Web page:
IPAB Wields Chainsaw for Want of a Scalpel

Philip Betbeze, for HealthLeaders Media , September 23, 2011

Whether you attribute the quote to Otto von Bismarck or Gustave Flaubert, many would agree with the  sentiment that watching democracy in action is like watching sausage being made. The punchline is that while you may or may not like the result, the process will make you sick.

In that case, call the Independent Payment Advisory Board one of the sausages that came out of the process of creating the Patient Protection and Affordable Healthcare Act.

In case you forgot, the 15-member board will be comprised of doctors, nurses, medical experts, and consumers who recommend ways to reduce healthcare spending. They are allowed to analyze the drivers of Medicare cost growth and recommend policies to control Medicare costs if spending exceeds a targeted growth rate of 1% more than gross domestic product growth.

They haven't yet been appointed, and their first report to Congress isn't due until July 2014, but debates over their mandate are generating real fear—especially in the physician specialty arena.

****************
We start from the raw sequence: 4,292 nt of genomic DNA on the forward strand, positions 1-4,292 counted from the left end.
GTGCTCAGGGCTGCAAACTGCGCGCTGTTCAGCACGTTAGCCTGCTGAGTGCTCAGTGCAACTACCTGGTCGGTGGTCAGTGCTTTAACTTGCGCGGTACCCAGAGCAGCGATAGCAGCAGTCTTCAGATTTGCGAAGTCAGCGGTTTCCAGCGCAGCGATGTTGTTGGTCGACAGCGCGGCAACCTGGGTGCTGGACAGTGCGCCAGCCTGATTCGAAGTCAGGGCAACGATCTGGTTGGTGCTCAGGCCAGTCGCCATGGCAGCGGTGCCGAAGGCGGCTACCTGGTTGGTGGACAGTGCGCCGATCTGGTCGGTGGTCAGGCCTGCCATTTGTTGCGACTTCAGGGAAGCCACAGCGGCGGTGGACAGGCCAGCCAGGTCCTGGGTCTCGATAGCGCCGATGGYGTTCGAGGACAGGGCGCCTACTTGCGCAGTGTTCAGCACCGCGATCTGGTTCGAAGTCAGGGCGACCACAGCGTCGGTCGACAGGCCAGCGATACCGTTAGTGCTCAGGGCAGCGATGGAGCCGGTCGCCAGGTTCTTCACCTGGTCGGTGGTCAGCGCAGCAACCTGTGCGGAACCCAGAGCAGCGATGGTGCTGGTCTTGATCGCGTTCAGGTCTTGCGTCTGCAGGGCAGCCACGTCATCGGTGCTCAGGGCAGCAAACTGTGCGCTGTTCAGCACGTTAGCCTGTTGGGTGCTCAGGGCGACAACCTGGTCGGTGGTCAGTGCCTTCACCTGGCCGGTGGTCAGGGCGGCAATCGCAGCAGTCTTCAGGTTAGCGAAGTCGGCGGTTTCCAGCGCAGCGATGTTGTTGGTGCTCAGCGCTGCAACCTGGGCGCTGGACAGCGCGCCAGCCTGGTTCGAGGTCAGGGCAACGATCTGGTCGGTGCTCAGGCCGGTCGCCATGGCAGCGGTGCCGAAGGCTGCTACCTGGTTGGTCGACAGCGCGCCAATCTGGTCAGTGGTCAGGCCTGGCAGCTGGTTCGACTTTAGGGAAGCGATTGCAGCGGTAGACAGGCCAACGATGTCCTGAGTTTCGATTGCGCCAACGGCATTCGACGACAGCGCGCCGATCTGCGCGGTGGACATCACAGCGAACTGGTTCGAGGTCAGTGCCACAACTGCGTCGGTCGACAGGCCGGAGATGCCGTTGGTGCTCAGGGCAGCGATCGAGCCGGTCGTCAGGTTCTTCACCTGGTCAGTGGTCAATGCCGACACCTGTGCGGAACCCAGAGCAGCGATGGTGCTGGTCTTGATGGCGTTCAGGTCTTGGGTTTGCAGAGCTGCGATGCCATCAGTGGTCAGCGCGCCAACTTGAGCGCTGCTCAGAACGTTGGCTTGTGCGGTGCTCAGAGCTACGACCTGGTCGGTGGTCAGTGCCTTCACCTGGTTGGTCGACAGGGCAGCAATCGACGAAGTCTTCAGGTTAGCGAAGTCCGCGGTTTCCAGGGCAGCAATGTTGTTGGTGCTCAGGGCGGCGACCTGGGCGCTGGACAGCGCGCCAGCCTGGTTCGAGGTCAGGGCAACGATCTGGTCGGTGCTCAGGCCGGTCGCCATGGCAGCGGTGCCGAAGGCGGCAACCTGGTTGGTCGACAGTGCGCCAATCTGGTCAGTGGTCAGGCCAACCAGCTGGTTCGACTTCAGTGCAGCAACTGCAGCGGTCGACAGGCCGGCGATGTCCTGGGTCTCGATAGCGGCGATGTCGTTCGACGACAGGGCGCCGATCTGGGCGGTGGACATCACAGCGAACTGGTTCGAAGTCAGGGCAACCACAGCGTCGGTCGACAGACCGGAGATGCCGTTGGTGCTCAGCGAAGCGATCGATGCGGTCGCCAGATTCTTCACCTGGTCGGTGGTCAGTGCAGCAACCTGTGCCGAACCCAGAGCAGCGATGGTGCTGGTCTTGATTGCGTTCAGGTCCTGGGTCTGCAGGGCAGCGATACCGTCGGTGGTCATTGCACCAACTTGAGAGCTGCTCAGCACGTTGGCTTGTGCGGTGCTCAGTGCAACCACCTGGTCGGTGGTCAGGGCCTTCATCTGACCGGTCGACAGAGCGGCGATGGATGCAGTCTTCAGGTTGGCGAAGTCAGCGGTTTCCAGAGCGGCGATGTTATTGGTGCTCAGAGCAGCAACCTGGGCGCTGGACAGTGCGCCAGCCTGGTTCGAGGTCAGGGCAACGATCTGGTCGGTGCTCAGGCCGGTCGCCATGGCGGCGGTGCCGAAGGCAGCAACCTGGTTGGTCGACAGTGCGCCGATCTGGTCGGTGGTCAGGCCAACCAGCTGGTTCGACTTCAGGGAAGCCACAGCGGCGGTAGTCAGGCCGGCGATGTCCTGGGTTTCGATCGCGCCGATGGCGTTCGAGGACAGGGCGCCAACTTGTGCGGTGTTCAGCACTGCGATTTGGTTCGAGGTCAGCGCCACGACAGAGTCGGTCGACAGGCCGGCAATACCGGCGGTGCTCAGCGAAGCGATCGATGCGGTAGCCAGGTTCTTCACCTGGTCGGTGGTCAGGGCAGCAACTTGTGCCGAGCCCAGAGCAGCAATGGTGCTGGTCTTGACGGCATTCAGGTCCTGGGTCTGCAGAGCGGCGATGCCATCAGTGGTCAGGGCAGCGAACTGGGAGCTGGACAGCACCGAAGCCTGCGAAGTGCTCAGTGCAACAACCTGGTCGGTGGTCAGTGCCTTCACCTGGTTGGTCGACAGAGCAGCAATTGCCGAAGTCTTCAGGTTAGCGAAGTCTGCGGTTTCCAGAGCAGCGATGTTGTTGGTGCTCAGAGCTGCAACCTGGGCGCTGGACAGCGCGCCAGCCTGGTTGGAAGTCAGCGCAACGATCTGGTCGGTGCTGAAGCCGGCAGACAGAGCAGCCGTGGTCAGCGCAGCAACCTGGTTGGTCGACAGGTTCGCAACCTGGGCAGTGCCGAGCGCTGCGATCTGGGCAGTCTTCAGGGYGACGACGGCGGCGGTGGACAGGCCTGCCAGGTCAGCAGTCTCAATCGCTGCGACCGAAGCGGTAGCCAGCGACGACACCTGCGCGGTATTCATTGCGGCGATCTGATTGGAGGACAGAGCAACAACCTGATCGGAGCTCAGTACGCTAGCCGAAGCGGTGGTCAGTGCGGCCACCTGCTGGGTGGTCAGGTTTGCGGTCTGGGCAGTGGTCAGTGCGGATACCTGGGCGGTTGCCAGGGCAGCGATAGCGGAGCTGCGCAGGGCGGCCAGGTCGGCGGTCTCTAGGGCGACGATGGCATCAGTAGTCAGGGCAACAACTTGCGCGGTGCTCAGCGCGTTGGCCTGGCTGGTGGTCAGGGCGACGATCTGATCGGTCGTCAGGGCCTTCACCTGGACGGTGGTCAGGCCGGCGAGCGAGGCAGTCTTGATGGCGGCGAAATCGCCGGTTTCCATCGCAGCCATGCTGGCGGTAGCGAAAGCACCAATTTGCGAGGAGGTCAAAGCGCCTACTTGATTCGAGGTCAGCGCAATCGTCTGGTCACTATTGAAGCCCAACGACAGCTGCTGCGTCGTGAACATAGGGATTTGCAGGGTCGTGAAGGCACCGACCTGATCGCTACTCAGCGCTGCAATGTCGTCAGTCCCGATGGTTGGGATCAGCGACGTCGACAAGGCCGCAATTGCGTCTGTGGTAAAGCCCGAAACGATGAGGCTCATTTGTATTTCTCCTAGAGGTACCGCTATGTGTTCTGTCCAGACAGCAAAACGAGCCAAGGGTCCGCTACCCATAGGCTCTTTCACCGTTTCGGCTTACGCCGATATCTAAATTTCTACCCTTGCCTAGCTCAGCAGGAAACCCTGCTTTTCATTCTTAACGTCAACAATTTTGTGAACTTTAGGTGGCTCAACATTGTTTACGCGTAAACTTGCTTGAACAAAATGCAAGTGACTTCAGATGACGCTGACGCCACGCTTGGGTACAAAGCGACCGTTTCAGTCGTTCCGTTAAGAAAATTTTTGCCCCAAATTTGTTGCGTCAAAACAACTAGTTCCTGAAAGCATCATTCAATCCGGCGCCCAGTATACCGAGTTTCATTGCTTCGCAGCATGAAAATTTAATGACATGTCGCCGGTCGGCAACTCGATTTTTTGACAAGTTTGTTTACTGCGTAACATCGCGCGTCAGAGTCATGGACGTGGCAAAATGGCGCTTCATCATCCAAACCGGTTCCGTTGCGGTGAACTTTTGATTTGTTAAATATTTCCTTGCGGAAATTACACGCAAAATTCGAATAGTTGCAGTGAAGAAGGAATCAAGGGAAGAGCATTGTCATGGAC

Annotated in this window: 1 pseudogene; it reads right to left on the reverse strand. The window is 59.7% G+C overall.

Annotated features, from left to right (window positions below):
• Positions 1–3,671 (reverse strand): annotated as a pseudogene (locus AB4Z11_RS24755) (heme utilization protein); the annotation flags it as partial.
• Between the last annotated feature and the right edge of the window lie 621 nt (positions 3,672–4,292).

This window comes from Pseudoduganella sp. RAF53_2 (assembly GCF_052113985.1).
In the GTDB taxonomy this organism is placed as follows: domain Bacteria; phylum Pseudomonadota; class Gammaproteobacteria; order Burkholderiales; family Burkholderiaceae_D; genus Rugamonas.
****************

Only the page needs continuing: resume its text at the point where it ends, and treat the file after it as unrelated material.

Board members will be appointed by the president and must be confirmed by the Senate. The difference between this board and the other major board that recommends changes in Medicare policy, the Medicare Payment Advisory Commission, is that IPAB actually has the power to implement the changes it wants, with key — and very limiting — restrictions.

In fact, Congress must vote to block any of the Board's recommendations or they will automatically become policy.

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1 comments on "IPAB Wields Chainsaw for Want of a Scalpel"

Patrick Plemmons (9/23/2011 at 1:42 PM)
Anyone who wishes for a "benevolent dictator" in healthcare is foolish in the extreme. Do you really want a group of politicized, unelected bureaucrats controlling personal medical care in this country? Have we devalued personal freedom so much that we are willing to cede control of our own health to big government? Government control of healthcare is already onerous [INVALID] to wish for more is inexplicable. The Stockholm Syndrome comes to mind.




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